CBA Kazakhstan: Adapting Farming Practices to Increasing Temperatures and Aridity in Akmola Oblast
Arnasai is a village of 1100 people, 50 km southeast of Astana (Kazakhstan's capital), on the banks of the Ishim River. The village is located near Astana's main reservoir, and most local people live on subsistence agriculture and summer-season irrigated horticulture. The climate is extremely continental and dry, with long winters and hot summers. Summer precipitation in the area evaporates quickly and is not easily used by plants or pastoralists, so only winter precipitation is agriculturally useful. Climate change impacts, such as increasing winter temperatures and increasing summer evapotranspiration rates, have led to a decline in (useful) winter snow and a rise in (less useful) rainfall. Increasing aridity will likely tighten water supplies to Astana city, as well as worsen erosion and potential siltation of reservoirs.
The Community-Based Adaptation project seeks to reduce land degradation through capacity-building for improved agricultural techniques, while developing adaptive measures to enable less water-intensive farming. The adaptive methods being piloted include more-efficient horticultural irrigation, as well as winter-grain farming, with the use of spring snowmelt moisture rather than summer irrigation. The project will also develop a short film and manual aimed at farmers to facilitate project replication in other areas.
* This project is part of Kazakhstan's Community-Based Adaptation portfolio. *
Arnasai Village is located near Astana Water Reservoir, which is the main drinking water supply for Astana City, Kazakhstan. The reservoir’s water level has dropped considerably in recent years. Community members now have difficulty using Astana Water Reservoir for their home gardens and irrigated fields.
In recent years, local agricultural communities have shown growing concerns about climate change. They have experienced hotter and drier summers; milder winters; and cold, frozen springs that delay early weed growth. Summer precipitation is effective only when the level exceeds 15mm/day. The main reserve of soil moisture is made by cold season rainfall, which is efficiently used by farmers and agricultural producers when dealing with spring crops.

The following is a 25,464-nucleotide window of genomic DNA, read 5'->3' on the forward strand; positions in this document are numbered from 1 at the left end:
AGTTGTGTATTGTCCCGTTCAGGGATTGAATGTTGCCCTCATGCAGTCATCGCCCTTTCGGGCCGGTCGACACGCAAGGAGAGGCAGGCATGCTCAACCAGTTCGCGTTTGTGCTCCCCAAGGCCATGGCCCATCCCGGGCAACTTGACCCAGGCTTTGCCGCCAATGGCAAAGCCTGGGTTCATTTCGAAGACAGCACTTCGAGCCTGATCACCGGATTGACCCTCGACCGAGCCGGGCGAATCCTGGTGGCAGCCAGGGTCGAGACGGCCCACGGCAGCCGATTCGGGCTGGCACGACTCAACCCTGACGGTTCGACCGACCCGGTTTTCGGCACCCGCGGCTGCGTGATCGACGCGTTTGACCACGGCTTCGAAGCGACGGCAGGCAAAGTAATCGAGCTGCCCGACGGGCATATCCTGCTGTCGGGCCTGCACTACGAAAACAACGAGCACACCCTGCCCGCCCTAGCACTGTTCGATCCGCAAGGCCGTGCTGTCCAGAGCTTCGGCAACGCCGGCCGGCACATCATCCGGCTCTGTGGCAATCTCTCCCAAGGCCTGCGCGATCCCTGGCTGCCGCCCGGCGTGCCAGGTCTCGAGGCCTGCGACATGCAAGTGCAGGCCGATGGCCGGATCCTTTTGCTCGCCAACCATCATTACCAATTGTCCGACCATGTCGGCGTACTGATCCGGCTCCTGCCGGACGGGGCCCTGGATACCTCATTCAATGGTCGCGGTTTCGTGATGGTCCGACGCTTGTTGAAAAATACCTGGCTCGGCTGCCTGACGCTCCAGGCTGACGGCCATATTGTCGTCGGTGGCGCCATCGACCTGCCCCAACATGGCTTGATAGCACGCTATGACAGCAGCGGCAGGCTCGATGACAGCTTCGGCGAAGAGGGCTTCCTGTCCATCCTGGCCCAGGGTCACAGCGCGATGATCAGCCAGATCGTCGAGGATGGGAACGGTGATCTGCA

This Community-Based Adaptation project involves farmers and rural producers in land and water resource demonstrations and trainings designed to improve agricultural productivity and decrease environmental impacts. The project will demonstrate alternative water-saving irrigation technologies (drip irrigation and the use of special water-saving nozzles on sprinklers) as part of an integrated approach to farming on increasingly marginal land. More resilient varieties and effective crop rotation systems will be piloted in some winter cereal crops (wheat, barley, rye) to facilitate stable yields even in dry years.
The goal of the project is to demonstrate new agricultural practices that mitigate the risks of reduced water supply levels and actually benefit from the climatic changes that are redefining winters in the project area. Local inhabitants will develop demonstration sites, utilize special equipment for drip irrigation, and assist a public awareness campaign in the district. 2,100 inhabitants of the village and district will be involved in the project.
Key Results and Outputs
Outcome 1 (co-financing): Baseline land degradation problems addressed through introduction of improved agronomic technologies.
Demonstrate sustainable agricultural practices (minimal tillage, etc.) (Output 1.1) and water-efficient grain-farming practices (Output 1.2) in pilot sites.
Outcome 2 (co-financing): Community awareness raised on efficient watering methods
Awareness campaign, community coordination group, and multi-stakeholder agreement on rational use of project site resources created to spread water-efficient methods (Output 2.1).